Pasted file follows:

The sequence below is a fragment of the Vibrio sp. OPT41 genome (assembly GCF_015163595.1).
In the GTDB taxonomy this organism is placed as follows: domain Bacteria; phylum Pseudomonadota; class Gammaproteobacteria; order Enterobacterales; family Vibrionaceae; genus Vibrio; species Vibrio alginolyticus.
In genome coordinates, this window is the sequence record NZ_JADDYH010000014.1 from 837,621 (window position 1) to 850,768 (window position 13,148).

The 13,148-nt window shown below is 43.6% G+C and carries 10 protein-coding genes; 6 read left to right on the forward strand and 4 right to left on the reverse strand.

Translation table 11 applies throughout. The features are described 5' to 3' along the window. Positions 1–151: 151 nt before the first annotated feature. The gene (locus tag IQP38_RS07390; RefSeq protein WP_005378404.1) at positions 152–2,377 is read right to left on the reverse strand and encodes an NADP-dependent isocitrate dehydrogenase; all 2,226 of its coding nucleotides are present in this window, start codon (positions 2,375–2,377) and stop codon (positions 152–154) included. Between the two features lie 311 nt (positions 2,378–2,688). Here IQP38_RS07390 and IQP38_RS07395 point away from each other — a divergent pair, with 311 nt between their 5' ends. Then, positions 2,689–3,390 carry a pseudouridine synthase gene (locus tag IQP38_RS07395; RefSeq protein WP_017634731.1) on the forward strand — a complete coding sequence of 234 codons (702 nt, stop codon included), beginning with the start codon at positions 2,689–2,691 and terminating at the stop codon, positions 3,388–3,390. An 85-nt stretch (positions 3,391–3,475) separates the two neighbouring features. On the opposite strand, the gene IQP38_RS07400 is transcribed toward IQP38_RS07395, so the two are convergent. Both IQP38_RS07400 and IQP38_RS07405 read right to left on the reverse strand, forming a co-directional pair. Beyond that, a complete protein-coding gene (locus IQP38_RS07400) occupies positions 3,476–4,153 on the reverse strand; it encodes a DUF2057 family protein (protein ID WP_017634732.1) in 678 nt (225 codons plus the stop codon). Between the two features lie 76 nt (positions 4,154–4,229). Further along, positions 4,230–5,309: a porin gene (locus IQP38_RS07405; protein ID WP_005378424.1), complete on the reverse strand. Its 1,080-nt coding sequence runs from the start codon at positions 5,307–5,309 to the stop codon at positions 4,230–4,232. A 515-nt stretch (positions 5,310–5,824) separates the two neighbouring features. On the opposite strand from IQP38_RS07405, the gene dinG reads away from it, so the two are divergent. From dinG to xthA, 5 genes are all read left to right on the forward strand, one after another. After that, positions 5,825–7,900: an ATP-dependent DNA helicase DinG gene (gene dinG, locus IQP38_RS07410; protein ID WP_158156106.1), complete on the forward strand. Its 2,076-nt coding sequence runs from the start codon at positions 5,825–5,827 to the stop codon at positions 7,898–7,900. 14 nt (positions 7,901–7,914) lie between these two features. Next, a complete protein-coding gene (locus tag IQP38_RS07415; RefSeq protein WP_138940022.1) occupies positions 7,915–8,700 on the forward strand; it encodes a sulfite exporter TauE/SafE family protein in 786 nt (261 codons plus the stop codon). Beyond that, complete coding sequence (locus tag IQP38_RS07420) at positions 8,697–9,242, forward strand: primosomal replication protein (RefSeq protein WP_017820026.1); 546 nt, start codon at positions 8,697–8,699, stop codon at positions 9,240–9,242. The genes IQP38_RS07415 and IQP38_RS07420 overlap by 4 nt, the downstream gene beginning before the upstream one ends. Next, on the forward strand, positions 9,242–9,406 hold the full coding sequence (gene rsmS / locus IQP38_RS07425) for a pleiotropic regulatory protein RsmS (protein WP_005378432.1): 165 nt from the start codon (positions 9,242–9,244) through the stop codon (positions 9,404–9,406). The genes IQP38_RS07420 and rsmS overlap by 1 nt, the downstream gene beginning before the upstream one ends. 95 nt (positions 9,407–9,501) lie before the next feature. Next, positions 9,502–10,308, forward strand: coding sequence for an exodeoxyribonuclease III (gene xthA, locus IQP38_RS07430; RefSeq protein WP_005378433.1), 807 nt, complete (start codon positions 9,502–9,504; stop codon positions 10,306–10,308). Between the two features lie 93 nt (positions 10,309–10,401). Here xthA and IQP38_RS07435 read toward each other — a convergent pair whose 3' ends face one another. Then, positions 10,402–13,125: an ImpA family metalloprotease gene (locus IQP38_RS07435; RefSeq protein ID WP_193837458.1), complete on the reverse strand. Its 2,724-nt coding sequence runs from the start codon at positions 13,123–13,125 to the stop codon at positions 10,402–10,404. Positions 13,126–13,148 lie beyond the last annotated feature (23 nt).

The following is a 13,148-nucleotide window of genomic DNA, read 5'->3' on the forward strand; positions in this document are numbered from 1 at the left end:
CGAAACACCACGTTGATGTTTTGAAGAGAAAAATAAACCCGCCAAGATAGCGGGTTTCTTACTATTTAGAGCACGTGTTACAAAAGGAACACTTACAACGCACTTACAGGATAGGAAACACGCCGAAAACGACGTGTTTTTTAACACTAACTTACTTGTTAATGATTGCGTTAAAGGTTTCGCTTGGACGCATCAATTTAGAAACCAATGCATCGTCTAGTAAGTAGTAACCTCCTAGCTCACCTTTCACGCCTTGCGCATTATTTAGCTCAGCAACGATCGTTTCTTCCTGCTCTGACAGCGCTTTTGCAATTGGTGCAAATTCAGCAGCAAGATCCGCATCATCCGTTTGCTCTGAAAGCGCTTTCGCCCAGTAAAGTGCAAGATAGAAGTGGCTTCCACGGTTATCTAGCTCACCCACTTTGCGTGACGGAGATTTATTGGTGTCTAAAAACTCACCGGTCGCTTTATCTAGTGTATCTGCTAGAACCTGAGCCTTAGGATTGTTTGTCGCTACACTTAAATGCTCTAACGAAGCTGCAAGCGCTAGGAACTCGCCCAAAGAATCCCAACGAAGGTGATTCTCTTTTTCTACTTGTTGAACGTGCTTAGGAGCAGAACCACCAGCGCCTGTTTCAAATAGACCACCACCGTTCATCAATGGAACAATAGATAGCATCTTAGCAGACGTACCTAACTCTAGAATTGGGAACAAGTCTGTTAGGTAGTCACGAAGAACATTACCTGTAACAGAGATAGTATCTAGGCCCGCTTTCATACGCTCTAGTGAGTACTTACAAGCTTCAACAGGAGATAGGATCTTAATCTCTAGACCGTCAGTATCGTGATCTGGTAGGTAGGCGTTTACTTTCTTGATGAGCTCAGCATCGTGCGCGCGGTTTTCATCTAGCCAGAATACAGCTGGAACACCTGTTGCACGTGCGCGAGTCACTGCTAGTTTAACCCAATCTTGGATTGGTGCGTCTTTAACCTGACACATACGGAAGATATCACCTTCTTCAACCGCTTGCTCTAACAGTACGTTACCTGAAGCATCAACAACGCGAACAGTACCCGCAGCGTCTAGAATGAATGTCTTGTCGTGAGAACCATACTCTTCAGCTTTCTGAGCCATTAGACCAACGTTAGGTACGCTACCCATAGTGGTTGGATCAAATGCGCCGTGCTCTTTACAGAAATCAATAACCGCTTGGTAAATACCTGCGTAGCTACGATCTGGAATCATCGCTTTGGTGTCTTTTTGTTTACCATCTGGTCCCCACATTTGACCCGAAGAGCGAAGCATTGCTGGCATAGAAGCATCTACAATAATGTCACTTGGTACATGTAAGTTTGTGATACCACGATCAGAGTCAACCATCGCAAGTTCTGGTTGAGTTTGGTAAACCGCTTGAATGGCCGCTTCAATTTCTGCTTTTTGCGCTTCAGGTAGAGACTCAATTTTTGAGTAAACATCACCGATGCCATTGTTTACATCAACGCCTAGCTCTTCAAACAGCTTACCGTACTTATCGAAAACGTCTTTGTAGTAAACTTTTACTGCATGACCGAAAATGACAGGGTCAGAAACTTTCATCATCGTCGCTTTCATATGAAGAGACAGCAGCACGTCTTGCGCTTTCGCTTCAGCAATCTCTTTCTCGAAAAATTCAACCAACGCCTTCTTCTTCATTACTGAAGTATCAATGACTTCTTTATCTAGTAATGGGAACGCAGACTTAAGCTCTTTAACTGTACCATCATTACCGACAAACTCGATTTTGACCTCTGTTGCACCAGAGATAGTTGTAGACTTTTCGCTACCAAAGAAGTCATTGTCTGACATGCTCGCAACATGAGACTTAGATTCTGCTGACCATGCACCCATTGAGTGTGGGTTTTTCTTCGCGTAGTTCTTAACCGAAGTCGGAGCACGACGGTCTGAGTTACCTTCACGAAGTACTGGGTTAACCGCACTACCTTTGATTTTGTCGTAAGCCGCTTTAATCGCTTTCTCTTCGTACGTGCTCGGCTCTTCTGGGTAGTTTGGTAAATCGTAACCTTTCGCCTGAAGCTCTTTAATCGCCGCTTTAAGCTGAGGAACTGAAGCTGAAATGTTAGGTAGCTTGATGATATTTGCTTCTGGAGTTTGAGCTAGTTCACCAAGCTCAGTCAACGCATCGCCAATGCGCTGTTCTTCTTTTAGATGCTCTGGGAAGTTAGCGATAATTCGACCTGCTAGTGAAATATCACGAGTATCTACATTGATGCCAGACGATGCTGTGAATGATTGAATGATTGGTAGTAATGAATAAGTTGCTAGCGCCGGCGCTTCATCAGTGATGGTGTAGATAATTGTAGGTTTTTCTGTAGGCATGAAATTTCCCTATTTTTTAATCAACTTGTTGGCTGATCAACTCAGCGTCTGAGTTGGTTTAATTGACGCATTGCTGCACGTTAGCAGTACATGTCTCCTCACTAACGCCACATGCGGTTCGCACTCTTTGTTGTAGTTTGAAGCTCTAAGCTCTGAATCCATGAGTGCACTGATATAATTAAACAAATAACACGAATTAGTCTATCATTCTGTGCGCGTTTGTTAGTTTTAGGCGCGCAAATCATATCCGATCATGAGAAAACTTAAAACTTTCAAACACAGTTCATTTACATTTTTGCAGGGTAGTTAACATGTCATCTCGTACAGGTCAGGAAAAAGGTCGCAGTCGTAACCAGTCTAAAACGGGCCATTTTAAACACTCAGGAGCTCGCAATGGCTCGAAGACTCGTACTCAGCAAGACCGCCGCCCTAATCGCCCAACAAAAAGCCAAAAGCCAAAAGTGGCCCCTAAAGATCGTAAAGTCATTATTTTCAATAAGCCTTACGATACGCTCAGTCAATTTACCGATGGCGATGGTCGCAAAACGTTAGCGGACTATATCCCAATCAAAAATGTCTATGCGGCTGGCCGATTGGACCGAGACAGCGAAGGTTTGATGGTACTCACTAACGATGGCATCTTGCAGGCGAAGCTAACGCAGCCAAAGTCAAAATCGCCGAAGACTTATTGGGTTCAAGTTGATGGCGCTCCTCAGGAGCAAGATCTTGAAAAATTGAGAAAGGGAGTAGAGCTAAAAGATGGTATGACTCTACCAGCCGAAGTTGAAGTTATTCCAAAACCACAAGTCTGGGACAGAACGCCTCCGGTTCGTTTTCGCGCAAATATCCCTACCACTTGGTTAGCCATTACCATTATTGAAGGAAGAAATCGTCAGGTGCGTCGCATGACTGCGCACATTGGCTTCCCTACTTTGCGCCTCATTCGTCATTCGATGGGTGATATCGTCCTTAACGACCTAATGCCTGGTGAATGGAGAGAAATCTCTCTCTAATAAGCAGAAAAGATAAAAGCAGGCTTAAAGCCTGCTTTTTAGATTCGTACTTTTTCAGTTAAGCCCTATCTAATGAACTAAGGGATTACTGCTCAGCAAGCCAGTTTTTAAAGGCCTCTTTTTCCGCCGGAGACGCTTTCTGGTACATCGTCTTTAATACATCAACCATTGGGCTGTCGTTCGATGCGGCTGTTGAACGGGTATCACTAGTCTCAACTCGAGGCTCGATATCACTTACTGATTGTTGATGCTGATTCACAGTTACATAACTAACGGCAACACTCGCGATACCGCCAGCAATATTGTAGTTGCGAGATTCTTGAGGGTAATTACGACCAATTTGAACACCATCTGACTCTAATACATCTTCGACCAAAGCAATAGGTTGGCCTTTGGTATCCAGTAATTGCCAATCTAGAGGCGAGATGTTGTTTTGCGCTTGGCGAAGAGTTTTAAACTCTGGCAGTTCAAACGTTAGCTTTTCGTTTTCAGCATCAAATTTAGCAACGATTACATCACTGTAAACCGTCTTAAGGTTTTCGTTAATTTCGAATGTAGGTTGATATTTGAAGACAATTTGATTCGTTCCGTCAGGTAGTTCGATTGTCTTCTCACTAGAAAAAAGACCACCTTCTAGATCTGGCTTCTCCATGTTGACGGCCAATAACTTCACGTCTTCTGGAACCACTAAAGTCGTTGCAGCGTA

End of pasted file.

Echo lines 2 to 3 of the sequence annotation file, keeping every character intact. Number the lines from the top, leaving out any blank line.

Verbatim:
In the GTDB taxonomy this organism is placed as follows: domain Bacteria; phylum Pseudomonadota; class Gammaproteobacteria; order Enterobacterales; family Vibrionaceae; genus Vibrio; species Vibrio alginolyticus.
In genome coordinates, this window is the sequence record NZ_JADDYH010000014.1 from 837,621 (window position 1) to 850,768 (window position 13,148).